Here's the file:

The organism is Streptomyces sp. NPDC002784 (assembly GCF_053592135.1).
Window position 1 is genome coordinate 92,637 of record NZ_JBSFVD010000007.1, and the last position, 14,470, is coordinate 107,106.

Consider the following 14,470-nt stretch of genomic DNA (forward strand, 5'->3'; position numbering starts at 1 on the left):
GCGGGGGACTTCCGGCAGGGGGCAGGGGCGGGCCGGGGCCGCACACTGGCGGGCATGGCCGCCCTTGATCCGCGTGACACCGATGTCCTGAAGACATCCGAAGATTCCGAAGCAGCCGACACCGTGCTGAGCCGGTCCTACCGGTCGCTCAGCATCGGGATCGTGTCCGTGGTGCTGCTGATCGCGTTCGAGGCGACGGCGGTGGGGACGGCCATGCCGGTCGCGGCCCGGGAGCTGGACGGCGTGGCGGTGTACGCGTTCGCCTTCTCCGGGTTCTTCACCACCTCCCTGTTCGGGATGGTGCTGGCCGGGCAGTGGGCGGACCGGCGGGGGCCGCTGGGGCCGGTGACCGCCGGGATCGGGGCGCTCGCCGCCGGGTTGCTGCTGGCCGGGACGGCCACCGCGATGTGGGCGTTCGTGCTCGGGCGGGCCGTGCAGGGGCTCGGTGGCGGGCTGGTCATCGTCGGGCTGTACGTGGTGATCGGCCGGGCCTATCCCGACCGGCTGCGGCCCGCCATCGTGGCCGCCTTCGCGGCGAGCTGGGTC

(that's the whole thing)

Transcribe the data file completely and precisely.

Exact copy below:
The organism is Streptomyces sp. NPDC002784 (assembly GCF_053592135.1).
Window position 1 is genome coordinate 92,637 of record NZ_JBSFVD010000007.1, and the last position, 14,470, is coordinate 107,106.

Consider the following 14,470-nt stretch of genomic DNA (forward strand, 5'->3'; position numbering starts at 1 on the left):
GCGGGGGACTTCCGGCAGGGGGCAGGGGCGGGCCGGGGCCGCACACTGGCGGGCATGGCCGCCCTTGATCCGCGTGACACCGATGTCCTGAAGACATCCGAAGATTCCGAAGCAGCCGACACCGTGCTGAGCCGGTCCTACCGGTCGCTCAGCATCGGGATCGTGTCCGTGGTGCTGCTGATCGCGTTCGAGGCGACGGCGGTGGGGACGGCCATGCCGGTCGCGGCCCGGGAGCTGGACGGCGTGGCGGTGTACGCGTTCGCCTTCTCCGGGTTCTTCACCACCTCCCTGTTCGGGATGGTGCTGGCCGGGCAGTGGGCGGACCGGCGGGGGCCGCTGGGGCCGGTGACCGCCGGGATCGGGGCGCTCGCCGCCGGGTTGCTGCTGGCCGGGACGGCCACCGCGATGTGGGCGTTCGTGCTCGGGCGGGCCGTGCAGGGGCTCGGTGGCGGGCTGGTCATCGTCGGGCTGTACGTGGTGATCGGCCGGGCCTATCCCGACCGGCTGCGGCCCGCCATCGTGGCCGCCTTCGCGGCGAGCTGGGTC